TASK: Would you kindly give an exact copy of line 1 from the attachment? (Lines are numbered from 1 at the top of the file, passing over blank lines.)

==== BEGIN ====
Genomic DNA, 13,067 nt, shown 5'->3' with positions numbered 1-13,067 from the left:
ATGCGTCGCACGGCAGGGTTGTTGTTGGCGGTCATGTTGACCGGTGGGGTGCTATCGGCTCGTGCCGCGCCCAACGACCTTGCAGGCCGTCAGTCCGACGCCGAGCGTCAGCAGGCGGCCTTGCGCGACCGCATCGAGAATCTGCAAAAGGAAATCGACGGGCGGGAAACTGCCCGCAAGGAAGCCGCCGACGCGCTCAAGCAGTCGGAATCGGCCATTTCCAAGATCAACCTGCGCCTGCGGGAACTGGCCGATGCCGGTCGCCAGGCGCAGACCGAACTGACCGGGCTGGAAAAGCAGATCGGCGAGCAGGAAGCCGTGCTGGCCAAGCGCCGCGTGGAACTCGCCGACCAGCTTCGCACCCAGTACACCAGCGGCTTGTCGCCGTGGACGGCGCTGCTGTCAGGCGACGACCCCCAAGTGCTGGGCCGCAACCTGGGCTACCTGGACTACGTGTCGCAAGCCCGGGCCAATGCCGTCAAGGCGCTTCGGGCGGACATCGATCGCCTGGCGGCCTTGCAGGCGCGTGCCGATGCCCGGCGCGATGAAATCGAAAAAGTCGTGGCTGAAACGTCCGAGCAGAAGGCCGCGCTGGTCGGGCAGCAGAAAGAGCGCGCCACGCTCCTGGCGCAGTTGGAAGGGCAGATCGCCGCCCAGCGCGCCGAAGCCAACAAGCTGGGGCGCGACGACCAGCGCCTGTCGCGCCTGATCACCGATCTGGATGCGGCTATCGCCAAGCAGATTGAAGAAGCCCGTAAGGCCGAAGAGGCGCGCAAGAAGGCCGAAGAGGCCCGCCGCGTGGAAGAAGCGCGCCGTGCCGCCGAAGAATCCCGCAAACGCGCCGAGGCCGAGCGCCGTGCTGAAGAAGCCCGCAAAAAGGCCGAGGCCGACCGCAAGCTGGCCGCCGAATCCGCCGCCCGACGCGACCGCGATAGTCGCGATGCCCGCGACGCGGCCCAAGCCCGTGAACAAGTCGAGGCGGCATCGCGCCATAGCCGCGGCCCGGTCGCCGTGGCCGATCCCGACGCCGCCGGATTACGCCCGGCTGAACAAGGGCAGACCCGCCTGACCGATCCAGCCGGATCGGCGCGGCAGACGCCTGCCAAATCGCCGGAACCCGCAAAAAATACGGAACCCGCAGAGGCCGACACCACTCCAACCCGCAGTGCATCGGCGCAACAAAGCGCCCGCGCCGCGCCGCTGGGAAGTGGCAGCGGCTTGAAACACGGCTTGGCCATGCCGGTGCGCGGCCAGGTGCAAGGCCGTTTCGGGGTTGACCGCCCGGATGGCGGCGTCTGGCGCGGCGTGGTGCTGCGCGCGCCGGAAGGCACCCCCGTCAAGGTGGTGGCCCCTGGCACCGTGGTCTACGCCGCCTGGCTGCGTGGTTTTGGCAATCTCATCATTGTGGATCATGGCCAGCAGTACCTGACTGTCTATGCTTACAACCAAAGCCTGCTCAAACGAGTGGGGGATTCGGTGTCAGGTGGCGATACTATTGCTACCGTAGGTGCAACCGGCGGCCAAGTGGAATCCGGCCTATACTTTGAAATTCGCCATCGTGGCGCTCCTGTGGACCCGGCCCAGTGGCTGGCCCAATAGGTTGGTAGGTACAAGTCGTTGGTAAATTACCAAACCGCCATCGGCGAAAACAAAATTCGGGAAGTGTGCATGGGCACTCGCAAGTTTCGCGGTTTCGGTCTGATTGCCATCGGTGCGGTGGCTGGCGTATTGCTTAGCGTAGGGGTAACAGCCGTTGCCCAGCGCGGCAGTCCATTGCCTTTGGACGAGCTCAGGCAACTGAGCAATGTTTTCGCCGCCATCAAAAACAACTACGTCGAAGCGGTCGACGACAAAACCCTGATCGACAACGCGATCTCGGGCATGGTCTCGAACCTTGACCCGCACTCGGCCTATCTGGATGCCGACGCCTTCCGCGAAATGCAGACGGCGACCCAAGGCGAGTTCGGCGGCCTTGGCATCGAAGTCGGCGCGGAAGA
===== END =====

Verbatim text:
Genomic DNA, 13,067 nt, shown 5'->3' with positions numbered 1-13,067 from the left: